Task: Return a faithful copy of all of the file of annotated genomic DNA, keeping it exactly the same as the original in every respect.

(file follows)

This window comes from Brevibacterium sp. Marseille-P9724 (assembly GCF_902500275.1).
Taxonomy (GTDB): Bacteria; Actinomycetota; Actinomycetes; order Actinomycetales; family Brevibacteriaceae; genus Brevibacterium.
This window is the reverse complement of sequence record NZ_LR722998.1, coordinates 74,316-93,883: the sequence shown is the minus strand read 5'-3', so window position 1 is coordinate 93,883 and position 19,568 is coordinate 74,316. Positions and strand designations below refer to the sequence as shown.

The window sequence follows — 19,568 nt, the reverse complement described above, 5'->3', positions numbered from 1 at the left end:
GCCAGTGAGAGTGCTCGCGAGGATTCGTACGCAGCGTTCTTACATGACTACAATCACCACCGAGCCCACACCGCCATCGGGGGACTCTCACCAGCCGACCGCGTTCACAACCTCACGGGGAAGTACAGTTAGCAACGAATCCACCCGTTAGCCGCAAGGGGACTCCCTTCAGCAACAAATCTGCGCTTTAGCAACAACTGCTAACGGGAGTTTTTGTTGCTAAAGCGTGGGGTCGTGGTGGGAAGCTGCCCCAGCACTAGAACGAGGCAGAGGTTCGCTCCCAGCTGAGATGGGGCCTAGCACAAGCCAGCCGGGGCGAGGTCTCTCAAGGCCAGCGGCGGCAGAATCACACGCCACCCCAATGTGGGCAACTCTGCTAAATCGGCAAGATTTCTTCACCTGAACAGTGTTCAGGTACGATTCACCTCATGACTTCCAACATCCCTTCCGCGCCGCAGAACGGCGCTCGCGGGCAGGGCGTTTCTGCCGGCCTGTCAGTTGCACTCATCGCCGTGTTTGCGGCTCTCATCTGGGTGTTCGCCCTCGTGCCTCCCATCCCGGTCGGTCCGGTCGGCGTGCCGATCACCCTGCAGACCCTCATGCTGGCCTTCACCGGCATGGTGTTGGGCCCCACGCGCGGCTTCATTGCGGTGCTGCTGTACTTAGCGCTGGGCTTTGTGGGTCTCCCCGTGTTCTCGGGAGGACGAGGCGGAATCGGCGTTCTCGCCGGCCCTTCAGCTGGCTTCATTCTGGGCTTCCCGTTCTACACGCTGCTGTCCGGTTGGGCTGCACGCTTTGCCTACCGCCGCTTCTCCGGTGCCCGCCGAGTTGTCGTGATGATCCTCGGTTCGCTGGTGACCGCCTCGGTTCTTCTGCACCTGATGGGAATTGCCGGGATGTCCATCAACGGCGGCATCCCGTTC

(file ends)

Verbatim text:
This window comes from Brevibacterium sp. Marseille-P9724 (assembly GCF_902500275.1).
Taxonomy (GTDB): Bacteria; Actinomycetota; Actinomycetes; order Actinomycetales; family Brevibacteriaceae; genus Brevibacterium.
This window is the reverse complement of sequence record NZ_LR722998.1, coordinates 74,316-93,883: the sequence shown is the minus strand read 5'-3', so window position 1 is coordinate 93,883 and position 19,568 is coordinate 74,316. Positions and strand designations below refer to the sequence as shown.

The window sequence follows — 19,568 nt, the reverse complement described above, 5'->3', positions numbered from 1 at the left end:
GCCAGTGAGAGTGCTCGCGAGGATTCGTACGCAGCGTTCTTACATGACTACAATCACCACCGAGCCCACACCGCCATCGGGGGACTCTCACCAGCCGACCGCGTTCACAACCTCACGGGGAAGTACAGTTAGCAACGAATCCACCCGTTAGCCGCAAGGGGACTCCCTTCAGCAACAAATCTGCGCTTTAGCAACAACTGCTAACGGGAGTTTTTGTTGCTAAAGCGTGGGGTCGTGGTGGGAAGCTGCCCCAGCACTAGAACGAGGCAGAGGTTCGCTCCCAGCTGAGATGGGGCCTAGCACAAGCCAGCCGGGGCGAGGTCTCTCAAGGCCAGCGGCGGCAGAATCACACGCCACCCCAATGTGGGCAACTCTGCTAAATCGGCAAGATTTCTTCACCTGAACAGTGTTCAGGTACGATTCACCTCATGACTTCCAACATCCCTTCCGCGCCGCAGAACGGCGCTCGCGGGCAGGGCGTTTCTGCCGGCCTGTCAGTTGCACTCATCGCCGTGTTTGCGGCTCTCATCTGGGTGTTCGCCCTCGTGCCTCCCATCCCGGTCGGTCCGGTCGGCGTGCCGATCACCCTGCAGACCCTCATGCTGGCCTTCACCGGCATGGTGTTGGGCCCCACGCGCGGCTTCATTGCGGTGCTGCTGTACTTAGCGCTGGGCTTTGTGGGTCTCCCCGTGTTCTCGGGAGGACGAGGCGGAATCGGCGTTCTCGCCGGCCCTTCAGCTGGCTTCATTCTGGGCTTCCCGTTCTACACGCTGCTGTCCGGTTGGGCTGCACGCTTTGCCTACCGCCGCTTCTCCGGTGCCCGCCGAGTTGTCGTGATGATCCTCGGTTCGCTGGTGACCGCCTCGGTTCTTCTGCACCTGATGGGAATTGCCGGGATGTCCATCAACGGCGGCATCCCGTTC